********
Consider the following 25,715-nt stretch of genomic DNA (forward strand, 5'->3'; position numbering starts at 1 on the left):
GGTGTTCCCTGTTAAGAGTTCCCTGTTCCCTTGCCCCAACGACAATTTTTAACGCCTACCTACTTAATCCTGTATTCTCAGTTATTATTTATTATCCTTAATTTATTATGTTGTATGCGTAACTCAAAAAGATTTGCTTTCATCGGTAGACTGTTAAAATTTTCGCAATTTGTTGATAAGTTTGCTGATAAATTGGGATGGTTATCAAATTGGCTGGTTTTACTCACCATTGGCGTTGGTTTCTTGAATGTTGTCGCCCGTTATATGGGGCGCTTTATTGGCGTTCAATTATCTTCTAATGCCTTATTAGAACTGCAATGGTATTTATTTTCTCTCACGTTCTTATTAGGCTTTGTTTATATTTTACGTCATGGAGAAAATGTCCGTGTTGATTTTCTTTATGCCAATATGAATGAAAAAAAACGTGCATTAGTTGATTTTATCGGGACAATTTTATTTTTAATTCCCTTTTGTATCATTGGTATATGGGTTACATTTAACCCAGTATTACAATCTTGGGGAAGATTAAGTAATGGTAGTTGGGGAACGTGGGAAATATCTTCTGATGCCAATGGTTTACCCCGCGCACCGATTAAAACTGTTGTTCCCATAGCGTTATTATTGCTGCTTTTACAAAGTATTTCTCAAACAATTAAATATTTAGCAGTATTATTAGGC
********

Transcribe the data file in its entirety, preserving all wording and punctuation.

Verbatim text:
Consider the following 25,715-nt stretch of genomic DNA (forward strand, 5'->3'; position numbering starts at 1 on the left):
GGTGTTCCCTGTTAAGAGTTCCCTGTTCCCTTGCCCCAACGACAATTTTTAACGCCTACCTACTTAATCCTGTATTCTCAGTTATTATTTATTATCCTTAATTTATTATGTTGTATGCGTAACTCAAAAAGATTTGCTTTCATCGGTAGACTGTTAAAATTTTCGCAATTTGTTGATAAGTTTGCTGATAAATTGGGATGGTTATCAAATTGGCTGGTTTTACTCACCATTGGCGTTGGTTTCTTGAATGTTGTCGCCCGTTATATGGGGCGCTTTATTGGCGTTCAATTATCTTCTAATGCCTTATTAGAACTGCAATGGTATTTATTTTCTCTCACGTTCTTATTAGGCTTTGTTTATATTTTACGTCATGGAGAAAATGTCCGTGTTGATTTTCTTTATGCCAATATGAATGAAAAAAAACGTGCATTAGTTGATTTTATCGGGACAATTTTATTTTTAATTCCCTTTTGTATCATTGGTATATGGGTTACATTTAACCCAGTATTACAATCTTGGGGAAGATTAAGTAATGGTAGTTGGGGAACGTGGGAAATATCTTCTGATGCCAATGGTTTACCCCGCGCACCGATTAAAACTGTTGTTCCCATAGCGTTATTATTGCTGCTTTTACAAAGTATTTCTCAAACAATTAAATATTTAGCAGTATTATTAGGC